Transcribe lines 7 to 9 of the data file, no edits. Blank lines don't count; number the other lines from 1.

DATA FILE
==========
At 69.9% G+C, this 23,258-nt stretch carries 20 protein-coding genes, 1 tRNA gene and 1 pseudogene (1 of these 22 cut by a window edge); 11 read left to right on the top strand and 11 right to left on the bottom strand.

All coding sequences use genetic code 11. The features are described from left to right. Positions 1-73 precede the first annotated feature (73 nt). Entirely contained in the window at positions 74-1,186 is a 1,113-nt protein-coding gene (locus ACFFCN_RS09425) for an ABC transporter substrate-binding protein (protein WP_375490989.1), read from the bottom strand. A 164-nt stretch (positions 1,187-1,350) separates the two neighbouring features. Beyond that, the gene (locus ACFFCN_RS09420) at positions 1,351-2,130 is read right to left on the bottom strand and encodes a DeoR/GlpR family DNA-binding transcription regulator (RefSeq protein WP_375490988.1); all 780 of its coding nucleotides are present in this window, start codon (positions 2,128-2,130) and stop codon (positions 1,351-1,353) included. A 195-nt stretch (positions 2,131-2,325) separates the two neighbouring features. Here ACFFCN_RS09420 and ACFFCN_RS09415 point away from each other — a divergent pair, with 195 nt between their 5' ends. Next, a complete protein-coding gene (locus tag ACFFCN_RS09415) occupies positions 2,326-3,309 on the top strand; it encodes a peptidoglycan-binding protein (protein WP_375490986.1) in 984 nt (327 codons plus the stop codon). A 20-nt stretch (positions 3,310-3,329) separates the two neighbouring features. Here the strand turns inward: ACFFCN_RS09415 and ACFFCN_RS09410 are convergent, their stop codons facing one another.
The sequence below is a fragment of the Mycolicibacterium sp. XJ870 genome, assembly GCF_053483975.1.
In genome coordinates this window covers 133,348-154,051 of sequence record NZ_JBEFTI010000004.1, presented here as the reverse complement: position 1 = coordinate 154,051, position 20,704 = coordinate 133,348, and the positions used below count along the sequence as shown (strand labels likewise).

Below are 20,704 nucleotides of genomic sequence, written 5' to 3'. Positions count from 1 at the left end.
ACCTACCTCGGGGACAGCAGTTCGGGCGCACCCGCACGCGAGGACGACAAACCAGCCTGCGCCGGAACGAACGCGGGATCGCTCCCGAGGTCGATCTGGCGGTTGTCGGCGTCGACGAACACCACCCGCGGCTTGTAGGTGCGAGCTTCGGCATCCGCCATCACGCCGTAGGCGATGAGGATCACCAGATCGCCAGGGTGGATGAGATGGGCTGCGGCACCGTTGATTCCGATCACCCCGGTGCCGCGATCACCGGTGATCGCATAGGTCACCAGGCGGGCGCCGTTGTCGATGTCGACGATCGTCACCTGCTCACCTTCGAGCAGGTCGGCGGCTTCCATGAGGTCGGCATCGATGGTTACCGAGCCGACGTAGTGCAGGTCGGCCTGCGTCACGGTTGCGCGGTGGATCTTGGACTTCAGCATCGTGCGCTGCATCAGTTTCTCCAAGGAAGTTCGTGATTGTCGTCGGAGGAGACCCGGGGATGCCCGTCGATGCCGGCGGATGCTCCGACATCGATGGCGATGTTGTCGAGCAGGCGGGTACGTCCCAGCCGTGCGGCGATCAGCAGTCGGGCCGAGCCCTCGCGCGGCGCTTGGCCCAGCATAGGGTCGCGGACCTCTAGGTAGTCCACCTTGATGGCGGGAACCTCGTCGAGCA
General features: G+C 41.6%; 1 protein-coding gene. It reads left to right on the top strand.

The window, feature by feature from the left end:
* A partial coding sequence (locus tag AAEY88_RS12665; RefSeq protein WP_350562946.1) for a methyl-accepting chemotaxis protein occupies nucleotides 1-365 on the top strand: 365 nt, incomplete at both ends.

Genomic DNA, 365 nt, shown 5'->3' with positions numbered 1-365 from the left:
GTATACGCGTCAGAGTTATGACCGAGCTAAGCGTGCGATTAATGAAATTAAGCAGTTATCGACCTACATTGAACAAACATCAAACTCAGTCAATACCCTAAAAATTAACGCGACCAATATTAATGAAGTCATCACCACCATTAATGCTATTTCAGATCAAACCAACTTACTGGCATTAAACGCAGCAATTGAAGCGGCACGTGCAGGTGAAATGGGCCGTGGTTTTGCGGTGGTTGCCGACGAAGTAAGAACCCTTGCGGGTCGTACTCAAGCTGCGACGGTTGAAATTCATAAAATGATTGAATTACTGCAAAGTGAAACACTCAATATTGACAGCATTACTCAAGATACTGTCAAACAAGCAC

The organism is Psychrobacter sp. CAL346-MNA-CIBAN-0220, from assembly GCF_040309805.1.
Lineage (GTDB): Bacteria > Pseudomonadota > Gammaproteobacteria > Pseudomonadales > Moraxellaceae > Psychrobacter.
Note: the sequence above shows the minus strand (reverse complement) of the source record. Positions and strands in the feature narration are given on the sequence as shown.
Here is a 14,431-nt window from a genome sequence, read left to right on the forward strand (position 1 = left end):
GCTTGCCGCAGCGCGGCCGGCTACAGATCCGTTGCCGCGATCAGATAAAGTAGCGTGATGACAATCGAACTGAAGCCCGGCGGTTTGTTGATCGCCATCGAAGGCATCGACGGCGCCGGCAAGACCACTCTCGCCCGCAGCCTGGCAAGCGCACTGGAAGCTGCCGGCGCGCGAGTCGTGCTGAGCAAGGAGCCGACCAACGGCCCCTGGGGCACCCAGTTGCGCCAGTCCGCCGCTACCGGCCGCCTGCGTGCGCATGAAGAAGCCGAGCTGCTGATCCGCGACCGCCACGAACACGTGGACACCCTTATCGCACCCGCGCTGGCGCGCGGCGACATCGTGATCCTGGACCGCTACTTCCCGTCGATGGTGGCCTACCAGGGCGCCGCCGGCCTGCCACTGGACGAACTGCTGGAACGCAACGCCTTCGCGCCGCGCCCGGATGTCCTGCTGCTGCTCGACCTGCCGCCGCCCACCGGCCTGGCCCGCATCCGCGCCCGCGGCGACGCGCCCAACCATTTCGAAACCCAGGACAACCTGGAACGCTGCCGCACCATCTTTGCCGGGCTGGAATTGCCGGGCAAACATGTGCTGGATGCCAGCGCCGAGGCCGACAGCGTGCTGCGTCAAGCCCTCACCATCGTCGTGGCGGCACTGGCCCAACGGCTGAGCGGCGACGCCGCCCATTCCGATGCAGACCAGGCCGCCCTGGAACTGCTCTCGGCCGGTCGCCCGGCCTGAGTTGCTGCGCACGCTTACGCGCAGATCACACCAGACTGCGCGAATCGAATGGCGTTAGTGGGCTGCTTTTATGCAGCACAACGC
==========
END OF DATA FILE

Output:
General features: G+C 41.6%; 1 protein-coding gene. It reads left to right on the top strand.

The window, feature by feature from the left end:
* A partial coding sequence (locus tag AAEY88_RS12665; RefSeq protein WP_350562946.1) for a methyl-accepting chemotaxis protein occupies nucleotides 1-365 on the top strand: 365 nt, incomplete at both ends.